Chipmunks are awful cute and cheery and I hate to have to kill them all the time, but they are so destructive.  Not only will they eat every last strawberry, despite the strawberries being protected by a secure cage of 1 inch square woven wire - which the little buggers squeeze right through - but they will undermine and kill your shrubs and ruin your house.  There is absolutely nothing more aggravating than laying cozily in bed on a wintery Sunday morning, listening to a G-d D---d chipmunk gnaw on his breakfast in the crawlspace under the bedroom.  And who know s what else he's gnawing on before he goes back to bed in the insulation he's pulled down and rearranged.  So chipmunk control is another item of constant maintenance.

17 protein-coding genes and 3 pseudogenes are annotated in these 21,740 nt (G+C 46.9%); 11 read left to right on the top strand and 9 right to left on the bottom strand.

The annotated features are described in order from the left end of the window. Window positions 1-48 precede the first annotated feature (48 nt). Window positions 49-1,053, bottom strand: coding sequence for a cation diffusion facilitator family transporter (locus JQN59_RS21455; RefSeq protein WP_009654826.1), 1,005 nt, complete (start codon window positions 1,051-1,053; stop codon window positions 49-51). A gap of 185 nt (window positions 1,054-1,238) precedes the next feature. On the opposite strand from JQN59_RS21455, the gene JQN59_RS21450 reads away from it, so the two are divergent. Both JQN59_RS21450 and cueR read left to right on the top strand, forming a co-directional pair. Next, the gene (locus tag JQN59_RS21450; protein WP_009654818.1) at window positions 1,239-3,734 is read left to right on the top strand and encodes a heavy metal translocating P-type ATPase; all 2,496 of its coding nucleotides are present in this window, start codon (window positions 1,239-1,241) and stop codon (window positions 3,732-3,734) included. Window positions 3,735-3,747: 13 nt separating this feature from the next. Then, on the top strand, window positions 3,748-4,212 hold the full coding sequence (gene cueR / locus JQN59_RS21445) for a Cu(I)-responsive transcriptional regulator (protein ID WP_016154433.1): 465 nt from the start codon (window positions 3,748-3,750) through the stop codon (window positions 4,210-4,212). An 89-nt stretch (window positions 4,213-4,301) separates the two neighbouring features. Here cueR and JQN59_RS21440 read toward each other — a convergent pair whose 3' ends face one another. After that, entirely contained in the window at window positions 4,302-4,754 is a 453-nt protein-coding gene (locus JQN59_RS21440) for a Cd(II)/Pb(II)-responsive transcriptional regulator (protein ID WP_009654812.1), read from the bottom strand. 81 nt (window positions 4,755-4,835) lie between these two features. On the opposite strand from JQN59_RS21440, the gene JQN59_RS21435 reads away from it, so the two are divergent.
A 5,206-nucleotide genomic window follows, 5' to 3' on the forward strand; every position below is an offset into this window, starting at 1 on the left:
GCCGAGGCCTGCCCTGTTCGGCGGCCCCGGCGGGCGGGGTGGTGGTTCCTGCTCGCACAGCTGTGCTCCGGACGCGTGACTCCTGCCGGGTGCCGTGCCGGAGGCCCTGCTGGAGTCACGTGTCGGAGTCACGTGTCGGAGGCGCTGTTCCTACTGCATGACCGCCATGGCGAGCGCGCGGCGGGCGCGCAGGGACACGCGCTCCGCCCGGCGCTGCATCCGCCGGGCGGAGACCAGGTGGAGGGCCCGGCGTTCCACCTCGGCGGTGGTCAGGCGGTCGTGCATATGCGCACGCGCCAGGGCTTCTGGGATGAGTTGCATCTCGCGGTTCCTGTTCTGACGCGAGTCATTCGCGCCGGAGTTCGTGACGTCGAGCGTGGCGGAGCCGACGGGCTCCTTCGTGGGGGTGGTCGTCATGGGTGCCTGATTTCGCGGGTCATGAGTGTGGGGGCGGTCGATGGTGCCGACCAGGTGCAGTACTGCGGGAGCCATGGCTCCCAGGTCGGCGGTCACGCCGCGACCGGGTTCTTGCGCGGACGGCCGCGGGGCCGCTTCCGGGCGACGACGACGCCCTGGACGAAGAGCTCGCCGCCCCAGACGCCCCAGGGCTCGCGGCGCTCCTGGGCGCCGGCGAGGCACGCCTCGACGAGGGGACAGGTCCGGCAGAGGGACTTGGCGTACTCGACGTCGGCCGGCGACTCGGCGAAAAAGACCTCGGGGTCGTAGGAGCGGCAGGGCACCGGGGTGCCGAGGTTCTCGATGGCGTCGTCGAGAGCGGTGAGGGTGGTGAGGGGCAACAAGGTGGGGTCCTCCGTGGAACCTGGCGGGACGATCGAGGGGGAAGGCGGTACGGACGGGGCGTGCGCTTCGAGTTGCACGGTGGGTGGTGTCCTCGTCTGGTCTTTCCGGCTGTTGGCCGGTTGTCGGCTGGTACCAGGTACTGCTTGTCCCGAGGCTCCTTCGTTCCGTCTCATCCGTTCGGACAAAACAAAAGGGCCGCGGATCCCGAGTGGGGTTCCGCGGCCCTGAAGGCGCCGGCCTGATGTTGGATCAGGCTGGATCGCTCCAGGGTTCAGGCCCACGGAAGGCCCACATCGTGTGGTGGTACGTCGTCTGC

I'm slowly going through and pulling out spent plants getting ready for autumn.

I'm potting up things I want to over-winter for next year.  
Spikes and vinca vine are fairly easy to keep alive and well.

The Nasturtium are looking gorgeous

The Supertunias are holding their own


Red Fountain Grass "Fireworks" in the dry creek bed.
"Cherry Sparkler" in the background

Soon these green lawns and lush leaves will be gone.  Enjoy them while they last.

Sunday, September 10, 2017

And Autumn Came

Usually by August I am longing for the end of the garden.  But this year has been cool and pleasant so things haven't burned out as badly as usual.  I cut back so much I'm not tired of watering and preserving.  I've been able to easily keep up with deadheading and maintenance.  Mums are blooming.  I'm still enjoying gardening and not longing for frost.  If something get's too raggedy to manage, I just pull it out or chop it down and move on!